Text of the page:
24 Oct Somewhere for the weekend : Autumn Walks
Living in England’s most densely wooded county, it’s always a pleasure to witness Surrey donning its autumn finery. Surrey Life was written about some of the best places to do just that – plus a few pub pit stops to enjoy on route!
An ancient semi-natural woodland, Chiphouse Wood was acquired by the Woodland Trust in 1982 following a successful local appeal. Found on part of the north facing side of Chipstead Bottom, a prominent dry valley in the dip slope of the North Downs, it is located between the villages of Chipstead and Kingswood. The more regularly mentioned Banstead Wood is found across the valley to the north. The best place to park for visiting Chiphouse Wood is at the Banstead Wood car park, about one mile away off Holly Lane (there are footpaths and bridleways between the two).
Post-walk refresher? The Ramblers Rest on Outwood Lane or the Kingswood Arms on Waterhouse Lane.
The Devil’s Punch Bowl,
Visitors to this spectacular natural amphitheatre witness the sweeping hillsides and valley turn to a rich russet and ochre in the autumn – look out for autumn colours in the bracken, beech trees and even Highland cattle (!) in the middle of the Punch Bowl. Surrounded by the Hindhead Commons, it is said that Sir Arthur Conan Doyle, author of Sherlock Holmes, found inspiration for the book The Hound of the Baskervilles while taking one of his regular walks around the area. Certainly, there is much to inspire here.
Post-walk refresher? The Three Horseshoes in Thursley (recently named County Dining Pub of the Year by the Good Pub Guide) or The Dog and Pheasant in Brook.
Holmbury St Mary and more
Owned principally by the Lords of the Manor in Shere, Albury and Ockley and the Friends of the Hurtwood (a group formed in 1926 and given charity status in the 60s), The Hurtwood was one of the first estates in England to offer the ‘right to roam’. As such, birdwatchers, dog walkers, horseback riders, mountain bikers and anyone who enjoys the fresh air flock there. With Holmbury Hill, Pitch Hill and the Winterfold ridge all offering views over the Weald to the South Downs, it’s even more spectacular in the autumn.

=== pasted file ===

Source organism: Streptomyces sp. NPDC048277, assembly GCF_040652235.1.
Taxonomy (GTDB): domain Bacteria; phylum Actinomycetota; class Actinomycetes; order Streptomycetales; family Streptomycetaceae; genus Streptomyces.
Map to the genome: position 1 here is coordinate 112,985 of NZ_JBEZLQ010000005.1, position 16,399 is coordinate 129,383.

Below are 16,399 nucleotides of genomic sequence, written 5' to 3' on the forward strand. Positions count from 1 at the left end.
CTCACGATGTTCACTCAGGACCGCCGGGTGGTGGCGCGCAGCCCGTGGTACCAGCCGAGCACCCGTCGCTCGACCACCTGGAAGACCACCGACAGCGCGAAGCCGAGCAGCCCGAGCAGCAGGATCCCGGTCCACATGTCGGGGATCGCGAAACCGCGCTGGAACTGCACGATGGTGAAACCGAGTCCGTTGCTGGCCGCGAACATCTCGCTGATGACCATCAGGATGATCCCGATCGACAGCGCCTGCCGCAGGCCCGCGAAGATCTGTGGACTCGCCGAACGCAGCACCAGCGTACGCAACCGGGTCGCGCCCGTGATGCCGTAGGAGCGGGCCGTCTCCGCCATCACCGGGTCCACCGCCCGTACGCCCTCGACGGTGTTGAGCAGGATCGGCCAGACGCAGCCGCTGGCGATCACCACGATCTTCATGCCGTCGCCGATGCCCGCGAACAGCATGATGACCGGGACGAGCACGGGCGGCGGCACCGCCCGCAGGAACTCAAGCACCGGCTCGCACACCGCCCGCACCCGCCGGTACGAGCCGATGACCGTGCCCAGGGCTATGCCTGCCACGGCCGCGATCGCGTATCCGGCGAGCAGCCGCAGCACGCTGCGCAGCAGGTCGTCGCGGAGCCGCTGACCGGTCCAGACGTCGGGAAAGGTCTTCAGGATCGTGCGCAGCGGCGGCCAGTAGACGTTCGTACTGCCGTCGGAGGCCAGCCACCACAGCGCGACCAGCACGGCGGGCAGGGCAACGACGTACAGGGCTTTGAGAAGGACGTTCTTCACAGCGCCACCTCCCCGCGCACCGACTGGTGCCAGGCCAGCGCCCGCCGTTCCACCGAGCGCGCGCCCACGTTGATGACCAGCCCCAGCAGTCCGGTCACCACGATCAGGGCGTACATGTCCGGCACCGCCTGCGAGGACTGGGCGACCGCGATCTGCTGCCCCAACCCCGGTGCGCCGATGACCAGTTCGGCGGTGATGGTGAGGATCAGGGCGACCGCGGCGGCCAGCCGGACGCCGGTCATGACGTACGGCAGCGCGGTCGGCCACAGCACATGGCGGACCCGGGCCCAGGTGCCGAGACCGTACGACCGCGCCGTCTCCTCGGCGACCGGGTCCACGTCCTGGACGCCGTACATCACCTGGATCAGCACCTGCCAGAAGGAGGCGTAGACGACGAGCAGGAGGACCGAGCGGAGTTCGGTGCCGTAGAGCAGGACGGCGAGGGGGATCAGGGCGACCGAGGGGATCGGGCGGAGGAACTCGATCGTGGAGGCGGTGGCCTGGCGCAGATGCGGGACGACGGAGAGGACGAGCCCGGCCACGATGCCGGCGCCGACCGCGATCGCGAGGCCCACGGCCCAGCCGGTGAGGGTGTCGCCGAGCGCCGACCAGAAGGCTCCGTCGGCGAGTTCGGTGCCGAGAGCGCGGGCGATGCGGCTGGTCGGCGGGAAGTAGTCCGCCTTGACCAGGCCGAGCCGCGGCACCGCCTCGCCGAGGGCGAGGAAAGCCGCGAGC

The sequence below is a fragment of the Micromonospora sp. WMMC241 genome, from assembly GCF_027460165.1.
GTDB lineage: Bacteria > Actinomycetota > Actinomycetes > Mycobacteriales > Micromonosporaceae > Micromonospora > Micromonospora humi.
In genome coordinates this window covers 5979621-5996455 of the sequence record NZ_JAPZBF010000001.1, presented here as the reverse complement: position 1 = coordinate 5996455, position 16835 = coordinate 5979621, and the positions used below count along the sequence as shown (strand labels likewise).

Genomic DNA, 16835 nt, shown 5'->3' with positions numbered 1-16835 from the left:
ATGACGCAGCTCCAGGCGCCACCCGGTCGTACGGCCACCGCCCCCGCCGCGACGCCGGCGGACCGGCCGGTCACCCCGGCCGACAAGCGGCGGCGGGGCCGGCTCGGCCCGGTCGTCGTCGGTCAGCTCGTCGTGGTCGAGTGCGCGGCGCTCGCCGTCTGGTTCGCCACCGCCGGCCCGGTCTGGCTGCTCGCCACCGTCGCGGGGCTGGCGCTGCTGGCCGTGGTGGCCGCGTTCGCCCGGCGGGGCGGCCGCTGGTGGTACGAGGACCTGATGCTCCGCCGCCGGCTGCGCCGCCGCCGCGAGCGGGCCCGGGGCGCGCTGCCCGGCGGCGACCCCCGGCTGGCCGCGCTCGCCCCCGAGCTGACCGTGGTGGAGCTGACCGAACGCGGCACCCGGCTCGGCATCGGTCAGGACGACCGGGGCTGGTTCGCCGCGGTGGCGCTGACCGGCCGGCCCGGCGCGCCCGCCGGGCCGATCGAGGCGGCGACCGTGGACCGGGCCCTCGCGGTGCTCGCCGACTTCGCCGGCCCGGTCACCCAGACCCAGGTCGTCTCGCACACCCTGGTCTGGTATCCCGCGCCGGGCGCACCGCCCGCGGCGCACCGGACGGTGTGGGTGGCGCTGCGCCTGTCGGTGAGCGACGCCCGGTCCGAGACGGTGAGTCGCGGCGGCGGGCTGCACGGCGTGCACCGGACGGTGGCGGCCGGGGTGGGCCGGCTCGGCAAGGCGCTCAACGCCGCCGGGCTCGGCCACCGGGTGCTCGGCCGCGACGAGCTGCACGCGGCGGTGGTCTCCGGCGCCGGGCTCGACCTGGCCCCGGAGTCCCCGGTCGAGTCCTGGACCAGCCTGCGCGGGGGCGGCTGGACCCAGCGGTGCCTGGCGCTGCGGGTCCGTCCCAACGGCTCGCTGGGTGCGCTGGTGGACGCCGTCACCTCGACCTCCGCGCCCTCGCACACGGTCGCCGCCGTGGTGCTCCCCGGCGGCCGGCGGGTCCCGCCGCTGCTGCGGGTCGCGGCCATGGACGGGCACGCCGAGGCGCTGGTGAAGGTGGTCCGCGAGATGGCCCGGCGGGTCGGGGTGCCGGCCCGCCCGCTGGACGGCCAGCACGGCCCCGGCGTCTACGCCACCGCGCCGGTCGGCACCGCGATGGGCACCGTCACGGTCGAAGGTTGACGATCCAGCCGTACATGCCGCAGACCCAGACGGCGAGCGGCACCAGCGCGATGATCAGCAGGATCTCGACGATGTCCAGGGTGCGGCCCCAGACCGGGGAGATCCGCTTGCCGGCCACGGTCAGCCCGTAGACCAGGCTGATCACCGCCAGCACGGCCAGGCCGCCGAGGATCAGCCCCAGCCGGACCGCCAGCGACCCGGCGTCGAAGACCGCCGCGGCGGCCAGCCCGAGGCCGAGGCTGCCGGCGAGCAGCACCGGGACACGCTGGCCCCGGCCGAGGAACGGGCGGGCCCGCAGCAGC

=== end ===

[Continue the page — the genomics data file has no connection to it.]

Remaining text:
Post-walk refresher? The Volunteer at Sutton Abinger, The Stephan Langton at Friday Street or The Abinger Hatch at Abinger Common.
Not only does it have its own beautiful woodlands but, as the highest point in south-east England, Leith Hill also offers stunning views of the autumn takeover transforming the surrounding Surrey countryside too. On a clear day, you can see sweeping views towards London in the north and the English Channel in the south. As the National Trust states: “Leith Hill glows with rich reds, amber hues and vibrant oranges as summer turns to autumn.” Couldn’t have said it better ourselves – and then there’s the small matter of Box Hill just down the road too…
Post-walk refresher? The Plough Inn at Coldharbour (it’s got its own micro-brewery too!).
Made up of Marden Park and Great Church Wood, this area forms the largest landscape managed by the Woodland Trust in Surrey. It also boasts no fewer than 25 species of butterfly as well as rare snails and stripe-winged grasshoppers. Found on the narrow plateau and slopes of the North Downs, in the Surrey Hills Area of Outstanding Natural Beauty (AONB), both the North Downs Way and the six-mile Woldingham Countryside Walk pass through the site. As well as autumn colour, Marden Park is known for its stunning views.